My mission statement

The times we are working in now need a great deal of accelerated change and there must be no negotiating that down. So my mission statement for this part of my consultancy career is to be clear that there needs to be and will be a lot of change from the work that I do with individuals and organisations and if organisations don’t want that, then it is probably best to go somewhere else.

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Two practical ways for GPs to take on the newly empowered NHS centre

Filed Under (GP Commissioning, GPs, Reform of the NHS, Secretary of State) by Paul on 23-03-2011

This week I am exploring the way in which the alternate power sources of the Government’s NHS reform programme have been set up to clash and conflict.

Yesterday I discussed the way in which the CEO of the NHS Commissioning Board is planning to centralise power under his control over the next two years before apparently decentralising it to GPs.

The current Secretary of State has correctly labelled GP Commissioners as “enthusiastic” as they try to find a way to develop their Commissioning Consortia over the next few months.

Given these two forces, it is inevitable that there will be some form of clash between the newly empowered centre of the NHS under David Nicholson, and these decentralised power bases of GP Commissioning Consortia.

The whole of Government policy for NHS reform hinges on the outcome of these interactions. At the moment the Government is proud of its over 140 pathfinder GP Commissioning Consortia. They are encouraging them to get on with new forms of commissioning patient pathways as a part of their activity. However if these pathfinders start to come across the heavy stamping boot of NHS centralisation smashing down upon their attempts at innovation, they are likely to step back.

And GPs are different from predecessor PCT CEOs. The latter could experience belt tightening from a centralising NHS as being just an inevitable part of the job. They had to put up with if they wanted a career in the NHS. The DH shouted at the SHA who in turn shouted at the PCT CEO. Since, as an NHS manager, your career had nowhere else to go and this was, after all the culture of which you were a part, you just accepted it.

None of this is true for GPs. They really don’t need to do this. They are only engaging in the process of getting into commissioning because they want to. They already have another job. Indeed it is a job they love. If the conditions they have been promised under which to develop commissioning do not materialise, they can walk away and go back to being GPs. If instead of liberation they are kicked around all over the NHS by the Commissioning Board and its clusters, then they can, and will, walk away.

It is then that Government plans fall apart. If the 140 pathfinders become 100 by the early summer, and word gets out that the NHS will not allow GP Commissioning consortia to flourish, numbers will dwindle.

I am not sure the current Secretary of State realises this. He is right to see these GPs as enthusiastic, but if that enthusiasm wanes and GP start to walk away his policy collapses. Therefore NHS reform and his entire future are in the hands of this interaction between GPs and the centralising NHS Commissioning Board.

If I were him this would worry me. Since I am pretty sure David Nicholson will know that he can scare GPs away from the whole policy if he behaves a bit shouty.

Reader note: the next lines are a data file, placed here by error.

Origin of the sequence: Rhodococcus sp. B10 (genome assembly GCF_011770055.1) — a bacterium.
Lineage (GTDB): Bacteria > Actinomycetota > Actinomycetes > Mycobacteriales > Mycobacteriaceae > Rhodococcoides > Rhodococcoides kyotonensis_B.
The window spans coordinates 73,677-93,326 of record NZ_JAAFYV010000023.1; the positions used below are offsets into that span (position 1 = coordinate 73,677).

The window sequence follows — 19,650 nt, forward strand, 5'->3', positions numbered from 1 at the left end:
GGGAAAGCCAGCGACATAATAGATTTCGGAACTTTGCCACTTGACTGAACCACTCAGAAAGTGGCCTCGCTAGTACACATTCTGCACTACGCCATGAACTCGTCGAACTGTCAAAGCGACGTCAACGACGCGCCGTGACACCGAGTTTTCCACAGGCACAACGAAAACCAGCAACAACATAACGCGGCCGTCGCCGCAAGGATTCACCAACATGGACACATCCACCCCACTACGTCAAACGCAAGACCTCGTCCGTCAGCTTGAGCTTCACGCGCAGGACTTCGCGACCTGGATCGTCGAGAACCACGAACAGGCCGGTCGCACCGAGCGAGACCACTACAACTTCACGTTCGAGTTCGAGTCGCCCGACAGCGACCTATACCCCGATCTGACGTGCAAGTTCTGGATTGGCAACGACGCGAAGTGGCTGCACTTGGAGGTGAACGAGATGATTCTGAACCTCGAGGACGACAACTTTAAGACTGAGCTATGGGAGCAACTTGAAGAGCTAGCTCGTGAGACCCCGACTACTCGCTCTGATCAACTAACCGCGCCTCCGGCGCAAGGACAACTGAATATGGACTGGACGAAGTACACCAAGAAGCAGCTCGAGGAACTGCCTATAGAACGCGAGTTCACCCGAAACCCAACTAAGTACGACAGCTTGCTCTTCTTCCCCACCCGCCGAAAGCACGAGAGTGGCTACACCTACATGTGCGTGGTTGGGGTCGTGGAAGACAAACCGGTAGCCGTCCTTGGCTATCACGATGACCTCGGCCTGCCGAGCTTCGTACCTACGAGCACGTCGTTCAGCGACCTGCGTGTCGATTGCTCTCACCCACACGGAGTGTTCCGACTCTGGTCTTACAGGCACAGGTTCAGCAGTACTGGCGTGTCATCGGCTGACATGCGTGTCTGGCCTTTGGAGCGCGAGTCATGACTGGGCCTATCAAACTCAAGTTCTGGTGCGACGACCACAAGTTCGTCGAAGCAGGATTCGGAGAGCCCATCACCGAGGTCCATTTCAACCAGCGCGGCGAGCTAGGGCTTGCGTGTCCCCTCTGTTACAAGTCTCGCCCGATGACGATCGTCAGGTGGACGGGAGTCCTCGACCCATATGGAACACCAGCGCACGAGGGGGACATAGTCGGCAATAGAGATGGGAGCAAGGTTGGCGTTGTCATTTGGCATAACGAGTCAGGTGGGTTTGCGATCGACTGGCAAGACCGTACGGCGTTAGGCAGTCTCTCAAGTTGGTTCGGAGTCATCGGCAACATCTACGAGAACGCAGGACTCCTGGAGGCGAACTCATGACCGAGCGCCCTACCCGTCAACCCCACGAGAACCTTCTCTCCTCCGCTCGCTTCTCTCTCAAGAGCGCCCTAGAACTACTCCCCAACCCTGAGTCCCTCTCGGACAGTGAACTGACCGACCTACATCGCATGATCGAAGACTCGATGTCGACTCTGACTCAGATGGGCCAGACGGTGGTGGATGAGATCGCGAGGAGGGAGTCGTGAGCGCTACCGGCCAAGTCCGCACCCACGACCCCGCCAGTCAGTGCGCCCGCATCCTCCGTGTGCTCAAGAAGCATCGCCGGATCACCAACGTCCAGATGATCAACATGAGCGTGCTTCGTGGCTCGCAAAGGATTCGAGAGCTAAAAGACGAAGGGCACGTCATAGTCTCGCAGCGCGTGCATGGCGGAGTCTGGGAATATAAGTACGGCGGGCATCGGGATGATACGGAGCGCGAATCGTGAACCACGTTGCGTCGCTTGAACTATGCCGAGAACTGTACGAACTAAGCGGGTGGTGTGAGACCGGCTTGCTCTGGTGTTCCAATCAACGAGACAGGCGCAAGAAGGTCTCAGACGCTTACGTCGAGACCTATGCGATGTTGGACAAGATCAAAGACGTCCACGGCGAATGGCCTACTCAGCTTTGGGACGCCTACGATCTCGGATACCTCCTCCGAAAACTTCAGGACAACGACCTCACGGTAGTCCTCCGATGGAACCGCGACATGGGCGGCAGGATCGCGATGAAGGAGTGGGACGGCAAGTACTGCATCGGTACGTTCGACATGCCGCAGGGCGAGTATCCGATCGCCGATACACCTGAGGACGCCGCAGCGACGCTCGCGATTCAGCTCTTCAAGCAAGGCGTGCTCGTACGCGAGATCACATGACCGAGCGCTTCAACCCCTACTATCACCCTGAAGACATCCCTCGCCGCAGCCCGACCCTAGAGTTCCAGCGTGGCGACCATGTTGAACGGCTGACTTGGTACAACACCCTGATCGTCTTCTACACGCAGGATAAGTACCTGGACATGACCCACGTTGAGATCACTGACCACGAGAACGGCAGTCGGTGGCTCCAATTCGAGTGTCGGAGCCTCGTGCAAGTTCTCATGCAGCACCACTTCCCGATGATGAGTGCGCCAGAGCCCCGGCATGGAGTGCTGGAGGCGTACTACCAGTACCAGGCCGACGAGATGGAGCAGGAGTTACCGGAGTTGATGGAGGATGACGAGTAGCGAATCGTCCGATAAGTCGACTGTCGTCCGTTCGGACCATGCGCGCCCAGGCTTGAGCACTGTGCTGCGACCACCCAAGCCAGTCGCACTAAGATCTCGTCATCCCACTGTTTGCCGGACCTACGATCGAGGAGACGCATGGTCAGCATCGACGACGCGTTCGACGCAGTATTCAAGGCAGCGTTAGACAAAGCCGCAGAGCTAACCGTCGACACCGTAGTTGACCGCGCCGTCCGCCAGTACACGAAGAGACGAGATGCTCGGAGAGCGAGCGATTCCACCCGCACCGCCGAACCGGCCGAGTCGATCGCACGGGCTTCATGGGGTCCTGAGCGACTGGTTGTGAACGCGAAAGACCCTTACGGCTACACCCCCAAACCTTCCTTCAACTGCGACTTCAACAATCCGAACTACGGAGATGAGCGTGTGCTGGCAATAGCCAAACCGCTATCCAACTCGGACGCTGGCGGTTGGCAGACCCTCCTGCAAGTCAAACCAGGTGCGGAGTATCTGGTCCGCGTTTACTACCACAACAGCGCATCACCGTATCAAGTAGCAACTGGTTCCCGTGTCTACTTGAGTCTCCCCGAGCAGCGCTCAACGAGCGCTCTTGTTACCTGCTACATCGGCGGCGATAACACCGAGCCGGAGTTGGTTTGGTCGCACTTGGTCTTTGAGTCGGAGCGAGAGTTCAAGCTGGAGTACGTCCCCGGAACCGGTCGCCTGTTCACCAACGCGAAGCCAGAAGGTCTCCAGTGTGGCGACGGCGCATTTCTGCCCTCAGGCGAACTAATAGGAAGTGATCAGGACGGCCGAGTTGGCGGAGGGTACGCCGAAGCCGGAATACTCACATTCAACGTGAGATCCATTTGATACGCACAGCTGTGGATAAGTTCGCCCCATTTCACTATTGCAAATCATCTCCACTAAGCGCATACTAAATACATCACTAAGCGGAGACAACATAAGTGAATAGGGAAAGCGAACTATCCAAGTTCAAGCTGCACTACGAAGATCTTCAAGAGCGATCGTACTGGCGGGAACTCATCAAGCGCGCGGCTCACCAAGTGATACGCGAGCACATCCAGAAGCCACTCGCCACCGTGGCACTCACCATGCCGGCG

But before that actually happens I have been giving GPs around the country two pieces of advice on how to take on the over-centralisation of the DH.

The first reflects the fact that the NHS is not only a centralised organisation to Whitehall, but it is also an organisation for which Parliament feels responsible. So if you are a GP commissioner who has not been allowed to lead commissioning my advice would be to find a local MP and arrange to see them every month.

If they are a Government MP, then through the White Paper they have made an offer to GPs to empower them as a part of a commissioning organisation. If the CEO of the NHS Commissioning Board has decided to disempower them because he wants to centralise power, then the GP has a right to appeal to their MP. It would seem worthwhile for the GPs to ask the MP to have a conversation with the current Secretary of State.

I have often said on this blog that the current Secretary of State is just not very good at politics. But even he would have to recognise that his colleagues were supporting their GP constituents. If a number of MPs consistently defend their GPs the Secretary of State will have to tackle David Nicholson’s avowed policy of centralisation.

And what if the GP has a Labour MP? They too would have an interest in picking up this issue. They would recognise – as is the case – that there was a contradiction between what the Government had promised – liberation – and what the Government was delivering – centralisation.

So even Labour MPs have a reason for picking this up.

My second piece of advice to those GPs who want to develop local commissioning organisations would be to go along and see their local authority Chief Executive. Local authority CEOs recognise that their health and well being boards will not mean anything unless they have some local power.  The CEOs recognise that if their local GP Commissioning Consortia were told what to do by the NHS Commissioning Board, then their locality will lose out.

Local Authority CEOs have a lot of experience of defending locality against Whitehall. Their advice on tactics and strategy for GP organisations would be invaluable.

So as we used to say in the late 1960s Don’t face the man on your own. GPs need to find allies to help defend their locality against the centre. For the moment their best allies will be MPs and local government chief executives.

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